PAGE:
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EV revolution is revving up

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Photo by Vlad Tchompalov on Unsplash

UK – The immediate future of electric vehicles is a chicken and egg conundrum. With a recognised and reliable nationwide infrastructure there would be every reason for a mass take-off in sales. But without major demand there’s minimal infrastructure, so relatively low levels of interest in electric vehicles (EVs).

We have the technology to kickstart the EV revolution: using an eBay-style platform to enable peer-to-peer energy trading, making charging an anywhere, anytime proposition. But current energy trading regulation continues to be a barrier.

The direction of travel in policy is clear enough. The Department for Transport’s Road to Zero strategy means all new cars and vans sold will be 100% emissions free by 2035. At the same time there is a UK Government commitment to requiring all new homes to have a charge-point from 2025. A budget of £400 million has been set aside for developing a charging infrastructure, with employers also due to be given an installation grant of £500 per socket (almost double the grant in the previous policy in this sector).

Capacity has been highlighted as a problem. The overall push for meeting carbon emissions targets means electrification across all spheres of life and not just transport, and the potential for local shortfalls in electricity supplies without major investment in network reinforcement. 

This is where the modern ‘prosumer’ model comes in. Consumers aren’t passive, they have the ability to generate their own power, in their own home through solar panels or other means, as well as being able to store electricity in the battery of their electric vehicle. A system of individuals and smaller businesses buying and selling energy informally across local areas – rather than relying on a centralised and relatively monolithic framework of supplies – has real potential for relieving the strain on the power system, particularly during normal business hours. 

With peer-to-peer (P2P) energy trading, each individual negotiates directly with other actors without any intermediary.

The question facing the team at Cranfield was whether it would be possible to create a P2P energy trading platform specifically for EVs, allowing for EVs with surplus battery energy to trade with nearby EVs in public car parks.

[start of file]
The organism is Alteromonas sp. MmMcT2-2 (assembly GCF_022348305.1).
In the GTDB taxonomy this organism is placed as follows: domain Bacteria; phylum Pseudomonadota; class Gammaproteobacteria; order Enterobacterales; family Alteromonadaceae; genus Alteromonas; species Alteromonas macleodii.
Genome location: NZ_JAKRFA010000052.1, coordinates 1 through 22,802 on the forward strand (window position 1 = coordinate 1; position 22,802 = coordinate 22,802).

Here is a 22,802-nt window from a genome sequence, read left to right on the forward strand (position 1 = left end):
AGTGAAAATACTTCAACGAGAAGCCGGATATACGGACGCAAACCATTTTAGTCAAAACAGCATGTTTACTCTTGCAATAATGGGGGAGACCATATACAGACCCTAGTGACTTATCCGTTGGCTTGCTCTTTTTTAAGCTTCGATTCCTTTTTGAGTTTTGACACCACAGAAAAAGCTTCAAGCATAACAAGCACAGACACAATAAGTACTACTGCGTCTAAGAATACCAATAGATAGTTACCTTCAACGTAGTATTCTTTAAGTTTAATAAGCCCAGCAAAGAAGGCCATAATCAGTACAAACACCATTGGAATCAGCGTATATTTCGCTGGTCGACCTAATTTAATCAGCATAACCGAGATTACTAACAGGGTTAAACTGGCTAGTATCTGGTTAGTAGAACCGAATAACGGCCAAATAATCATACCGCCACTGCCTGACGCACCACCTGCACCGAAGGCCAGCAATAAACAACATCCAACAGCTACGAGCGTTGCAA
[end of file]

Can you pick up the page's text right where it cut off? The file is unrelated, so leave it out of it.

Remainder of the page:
This is the logic behind the idea: EV drivers who are also householders able to generate their own power will mostly charge their vehicles at home with minimum to no costs; these households are also in a position to sell their excess generated power back to the power grid at a pre-set price – which may mean a low return. Meanwhile, the EV drivers who don’t have household-generators, charged their vehicles at home premises or a car park at a much higher rate than the feed-in price. So if these two groups of EVs are able to exchange energy at a mid-market electricity price, both groups will get a better price for them, as well as the potential for more convenience.

The Department for Transport has fully funded an early-stage research project into developing an electric vehicle app (APP EV) as part of its support for finding new ideas to improve the UK’s transport systems. In this way, eBay style trading is opened up to communities, their EV drivers and visitors from outside the area with EVs: providing the basis of motivation and incentives to contribute to a charging infrastructure. For example, EV drivers can trade their excess charge to local bidders in public car parks; small community businesses like shops and cafes with parking spaces have a new revenue stream from providing places to charge and trade; households with excess energy from solar panels make more money. Importantly, the APP EV provides confidence to drivers planning longer journeys and worried about the limited range of their vehicles and access to charging points, a map of support. 

Research has been carried out to model the behaviours of drivers with an excess of energy in their batteries and those who need to (and can) charge their vehicle during some daily stops within their scheduled trips. Collecting all the available offer/demand information among vehicles parked in the same area at the same time, an aggregator determines an optimal peer-to-peer price per area and per time slot, allowing customers with excess of energy in their batteries to share with benefits this good with other users who need to charge their vehicles during their daily trips. The results show that, when applying the proposed APP EV trading system, the energy cost paid by these drivers at a specific time slot and in a specific area can be reduced up to 30%. 


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Chao Long
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Dr Chao Long has been a Lecturer in Digital Energy Systems at Cranfield University since September 2019. His research focuses on modelling, analysis and optimisation of smart power distribution grids and community energy systems. These include management of local energy from solar photovoltaic (PV) systems, batteries and electric vehicles using novel concepts of peer to peer (P2P) energy trading and Blockchain distributed ledger technology. Dr Long is working closely with industry and academic collaborators at national and international levels.

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